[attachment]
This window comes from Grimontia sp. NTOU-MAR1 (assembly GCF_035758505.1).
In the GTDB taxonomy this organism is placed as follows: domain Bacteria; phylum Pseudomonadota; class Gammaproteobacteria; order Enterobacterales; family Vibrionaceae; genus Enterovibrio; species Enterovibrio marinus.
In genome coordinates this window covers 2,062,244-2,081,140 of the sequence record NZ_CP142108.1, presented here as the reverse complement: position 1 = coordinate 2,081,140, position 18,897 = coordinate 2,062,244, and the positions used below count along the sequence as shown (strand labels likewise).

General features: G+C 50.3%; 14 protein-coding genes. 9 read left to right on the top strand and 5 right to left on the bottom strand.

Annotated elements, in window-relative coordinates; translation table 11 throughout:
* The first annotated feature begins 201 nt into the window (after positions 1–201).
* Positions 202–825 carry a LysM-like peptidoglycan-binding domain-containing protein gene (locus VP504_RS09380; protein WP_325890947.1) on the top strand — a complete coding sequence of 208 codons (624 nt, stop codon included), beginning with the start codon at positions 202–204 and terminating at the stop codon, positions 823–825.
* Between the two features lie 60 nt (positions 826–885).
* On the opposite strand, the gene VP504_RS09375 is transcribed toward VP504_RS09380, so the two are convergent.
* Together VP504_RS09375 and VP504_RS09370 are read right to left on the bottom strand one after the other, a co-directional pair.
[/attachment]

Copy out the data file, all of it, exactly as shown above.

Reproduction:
This window comes from Grimontia sp. NTOU-MAR1 (assembly GCF_035758505.1).
In the GTDB taxonomy this organism is placed as follows: domain Bacteria; phylum Pseudomonadota; class Gammaproteobacteria; order Enterobacterales; family Vibrionaceae; genus Enterovibrio; species Enterovibrio marinus.
In genome coordinates this window covers 2,062,244-2,081,140 of the sequence record NZ_CP142108.1, presented here as the reverse complement: position 1 = coordinate 2,081,140, position 18,897 = coordinate 2,062,244, and the positions used below count along the sequence as shown (strand labels likewise).

General features: G+C 50.3%; 14 protein-coding genes. 9 read left to right on the top strand and 5 right to left on the bottom strand.

Annotated elements, in window-relative coordinates; translation table 11 throughout:
* The first annotated feature begins 201 nt into the window (after positions 1–201).
* Positions 202–825 carry a LysM-like peptidoglycan-binding domain-containing protein gene (locus VP504_RS09380; protein WP_325890947.1) on the top strand — a complete coding sequence of 208 codons (624 nt, stop codon included), beginning with the start codon at positions 202–204 and terminating at the stop codon, positions 823–825.
* Between the two features lie 60 nt (positions 826–885).
* On the opposite strand, the gene VP504_RS09375 is transcribed toward VP504_RS09380, so the two are convergent.
* Together VP504_RS09375 and VP504_RS09370 are read right to left on the bottom strand one after the other, a co-directional pair.